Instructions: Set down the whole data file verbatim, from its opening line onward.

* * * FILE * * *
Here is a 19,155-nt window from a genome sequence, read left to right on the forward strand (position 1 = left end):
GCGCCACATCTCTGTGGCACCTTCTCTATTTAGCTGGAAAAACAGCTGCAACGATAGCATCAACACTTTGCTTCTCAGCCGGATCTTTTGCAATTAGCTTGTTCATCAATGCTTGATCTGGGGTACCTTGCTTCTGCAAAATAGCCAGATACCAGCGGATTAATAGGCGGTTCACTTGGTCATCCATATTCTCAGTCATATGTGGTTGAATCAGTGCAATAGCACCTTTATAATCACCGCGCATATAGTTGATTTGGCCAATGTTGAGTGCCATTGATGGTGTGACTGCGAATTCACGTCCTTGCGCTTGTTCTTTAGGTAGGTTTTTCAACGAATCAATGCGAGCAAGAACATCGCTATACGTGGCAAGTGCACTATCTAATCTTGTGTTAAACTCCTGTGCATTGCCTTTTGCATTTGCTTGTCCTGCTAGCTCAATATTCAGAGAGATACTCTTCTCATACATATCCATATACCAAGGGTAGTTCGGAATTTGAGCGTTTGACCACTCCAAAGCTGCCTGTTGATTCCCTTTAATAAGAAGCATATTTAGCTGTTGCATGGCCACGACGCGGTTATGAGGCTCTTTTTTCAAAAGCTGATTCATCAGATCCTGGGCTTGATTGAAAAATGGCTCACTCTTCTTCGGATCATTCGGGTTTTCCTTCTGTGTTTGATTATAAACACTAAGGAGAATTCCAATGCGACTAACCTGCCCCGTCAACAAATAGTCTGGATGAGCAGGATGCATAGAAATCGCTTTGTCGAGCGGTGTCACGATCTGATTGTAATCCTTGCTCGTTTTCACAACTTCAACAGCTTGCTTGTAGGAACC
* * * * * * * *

Here is a 19,155-nt window from a genome sequence, read left to right on the forward strand (position 1 = left end):
GCGCCACATCTCTGTGGCACCTTCTCTATTTAGCTGGAAAAACAGCTGCAACGATAGCATCAACACTTTGCTTCTCAGCCGGATCTTTTGCAATTAGCTTGTTCATCAATGCTTGATCTGGGGTACCTTGCTTCTGCAAAATAGCCAGATACCAGCGGATTAATAGGCGGTTCACTTGGTCATCCATATTCTCAGTCATATGTGGTTGAATCAGTGCAATAGCACCTTTATAATCACCGCGCATATAGTTGATTTGGCCAATGTTGAGTGCCATTGATGGTGTGACTGCGAATTCACGTCCTTGCGCTTGTTCTTTAGGTAGGTTTTTCAACGAATCAATGCGAGCAAGAACATCGCTATACGTGGCAAGTGCACTATCTAATCTTGTGTTAAACTCCTGTGCATTGCCTTTTGCATTTGCTTGTCCTGCTAGCTCAATATTCAGAGAGATACTCTTCTCATACATATCCATATACCAAGGGTAGTTCGGAATTTGAGCGTTTGACCACTCCAAAGCTGCCTGTTGATTCCCTTTAATAAGAAGCATATTTAGCTGTTGCATGGCCACGACGCGGTTATGAGGCTCTTTTTTCAAAAGCTGATTCATCAGATCCTGGGCTTGATTGAAAAATGGCTCACTCTTCTTCGGATCATTCGGGTTTTCCTTCTGTGTTTGATTATAAACACTAAGGAGAATTCCAATGCGACTAACCTGCCCCGTCAACAAATAGTCTGGATGAGCAGGATGCATAGAAATCGCTTTGTCGAGCGGTGTCACGATCTGATTGTAATCCTTGCTCGTTTTCACAACTTCAACAGCTTGCTTGTAGGAACC